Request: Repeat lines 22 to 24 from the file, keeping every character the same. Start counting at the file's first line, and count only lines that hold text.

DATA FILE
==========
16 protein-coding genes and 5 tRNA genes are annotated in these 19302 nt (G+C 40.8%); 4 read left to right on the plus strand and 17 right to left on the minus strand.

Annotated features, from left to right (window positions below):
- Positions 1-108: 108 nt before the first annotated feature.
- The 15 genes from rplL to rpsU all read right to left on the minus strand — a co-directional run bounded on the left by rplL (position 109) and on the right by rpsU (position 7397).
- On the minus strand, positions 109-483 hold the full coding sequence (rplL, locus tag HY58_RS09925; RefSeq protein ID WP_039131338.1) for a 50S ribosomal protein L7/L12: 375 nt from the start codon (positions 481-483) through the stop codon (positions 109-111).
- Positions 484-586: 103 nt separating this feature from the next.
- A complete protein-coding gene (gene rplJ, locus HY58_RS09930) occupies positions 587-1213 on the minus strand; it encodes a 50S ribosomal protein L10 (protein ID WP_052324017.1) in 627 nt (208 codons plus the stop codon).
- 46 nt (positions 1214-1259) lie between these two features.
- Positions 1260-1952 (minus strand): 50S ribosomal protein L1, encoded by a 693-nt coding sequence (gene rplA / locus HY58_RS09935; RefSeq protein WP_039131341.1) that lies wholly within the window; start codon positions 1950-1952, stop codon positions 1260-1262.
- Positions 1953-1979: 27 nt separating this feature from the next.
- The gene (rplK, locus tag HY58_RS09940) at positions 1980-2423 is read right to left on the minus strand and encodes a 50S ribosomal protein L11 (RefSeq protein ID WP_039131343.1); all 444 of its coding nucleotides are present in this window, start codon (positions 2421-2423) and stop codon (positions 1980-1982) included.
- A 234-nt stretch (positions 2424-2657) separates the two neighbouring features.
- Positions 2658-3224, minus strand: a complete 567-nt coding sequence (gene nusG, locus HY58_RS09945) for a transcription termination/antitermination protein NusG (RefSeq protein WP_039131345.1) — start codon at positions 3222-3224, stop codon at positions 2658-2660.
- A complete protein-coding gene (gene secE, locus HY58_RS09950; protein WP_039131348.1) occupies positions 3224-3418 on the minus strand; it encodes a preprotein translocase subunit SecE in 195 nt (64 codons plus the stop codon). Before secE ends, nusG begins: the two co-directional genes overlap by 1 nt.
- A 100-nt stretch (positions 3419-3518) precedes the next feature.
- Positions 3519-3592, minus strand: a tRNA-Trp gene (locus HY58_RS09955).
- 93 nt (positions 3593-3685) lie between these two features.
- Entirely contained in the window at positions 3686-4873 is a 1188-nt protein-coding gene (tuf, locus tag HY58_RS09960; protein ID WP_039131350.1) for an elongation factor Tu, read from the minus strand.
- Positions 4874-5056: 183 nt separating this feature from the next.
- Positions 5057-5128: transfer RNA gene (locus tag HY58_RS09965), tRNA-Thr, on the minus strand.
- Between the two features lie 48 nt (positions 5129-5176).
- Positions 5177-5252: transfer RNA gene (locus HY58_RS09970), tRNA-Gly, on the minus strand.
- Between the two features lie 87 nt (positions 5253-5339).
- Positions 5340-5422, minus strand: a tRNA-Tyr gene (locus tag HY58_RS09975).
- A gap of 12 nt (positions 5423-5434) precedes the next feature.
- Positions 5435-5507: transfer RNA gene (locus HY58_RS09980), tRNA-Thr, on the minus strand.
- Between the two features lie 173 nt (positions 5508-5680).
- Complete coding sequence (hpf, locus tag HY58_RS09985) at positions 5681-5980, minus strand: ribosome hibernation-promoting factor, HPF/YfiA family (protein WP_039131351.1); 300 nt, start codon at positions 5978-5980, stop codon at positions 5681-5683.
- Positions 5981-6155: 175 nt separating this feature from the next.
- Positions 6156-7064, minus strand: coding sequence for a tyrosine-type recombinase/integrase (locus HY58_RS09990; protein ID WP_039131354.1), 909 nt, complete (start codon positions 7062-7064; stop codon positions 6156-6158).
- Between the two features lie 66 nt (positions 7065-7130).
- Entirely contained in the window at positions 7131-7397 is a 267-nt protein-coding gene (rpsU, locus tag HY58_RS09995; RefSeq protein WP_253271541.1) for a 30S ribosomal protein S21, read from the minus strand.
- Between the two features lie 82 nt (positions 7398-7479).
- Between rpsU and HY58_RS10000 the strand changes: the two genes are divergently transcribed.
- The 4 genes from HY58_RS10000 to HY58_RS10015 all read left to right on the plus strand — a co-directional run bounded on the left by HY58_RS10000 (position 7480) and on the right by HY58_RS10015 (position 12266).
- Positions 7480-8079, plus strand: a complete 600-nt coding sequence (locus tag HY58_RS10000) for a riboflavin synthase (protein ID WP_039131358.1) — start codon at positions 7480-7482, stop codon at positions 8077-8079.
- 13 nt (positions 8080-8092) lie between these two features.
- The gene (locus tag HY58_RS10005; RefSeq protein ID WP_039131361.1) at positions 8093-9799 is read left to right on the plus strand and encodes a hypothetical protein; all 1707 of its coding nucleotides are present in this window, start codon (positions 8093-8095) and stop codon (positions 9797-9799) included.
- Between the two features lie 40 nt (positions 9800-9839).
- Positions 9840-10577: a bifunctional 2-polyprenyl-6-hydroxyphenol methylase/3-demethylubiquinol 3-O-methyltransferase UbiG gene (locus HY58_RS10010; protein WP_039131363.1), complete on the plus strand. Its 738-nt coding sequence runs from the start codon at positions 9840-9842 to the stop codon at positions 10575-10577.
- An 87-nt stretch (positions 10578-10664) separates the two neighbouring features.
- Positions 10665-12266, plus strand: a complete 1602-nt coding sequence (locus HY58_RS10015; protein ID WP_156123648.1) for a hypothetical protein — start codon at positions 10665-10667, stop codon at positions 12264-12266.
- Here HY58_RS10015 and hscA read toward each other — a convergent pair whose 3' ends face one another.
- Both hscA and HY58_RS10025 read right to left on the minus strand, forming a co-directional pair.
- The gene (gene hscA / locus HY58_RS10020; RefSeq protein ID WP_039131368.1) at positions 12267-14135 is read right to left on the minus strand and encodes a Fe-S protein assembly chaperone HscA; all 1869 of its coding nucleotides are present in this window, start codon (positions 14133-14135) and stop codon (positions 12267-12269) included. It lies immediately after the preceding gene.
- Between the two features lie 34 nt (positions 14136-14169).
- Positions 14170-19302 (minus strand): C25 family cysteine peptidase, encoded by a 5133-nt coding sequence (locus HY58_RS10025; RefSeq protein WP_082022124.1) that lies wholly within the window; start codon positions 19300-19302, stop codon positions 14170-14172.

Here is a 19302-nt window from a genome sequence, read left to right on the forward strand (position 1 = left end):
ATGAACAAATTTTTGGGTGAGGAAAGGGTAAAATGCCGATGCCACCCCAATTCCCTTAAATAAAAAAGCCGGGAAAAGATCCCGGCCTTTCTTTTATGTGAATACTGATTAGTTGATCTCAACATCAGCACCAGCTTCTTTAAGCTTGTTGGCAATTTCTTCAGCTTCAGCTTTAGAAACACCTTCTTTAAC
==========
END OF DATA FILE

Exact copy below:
- Positions 5177-5252: transfer RNA gene (locus HY58_RS09970), tRNA-Gly, on the minus strand.
- Between the two features lie 87 nt (positions 5253-5339).
- Positions 5340-5422, minus strand: a tRNA-Tyr gene (locus tag HY58_RS09975).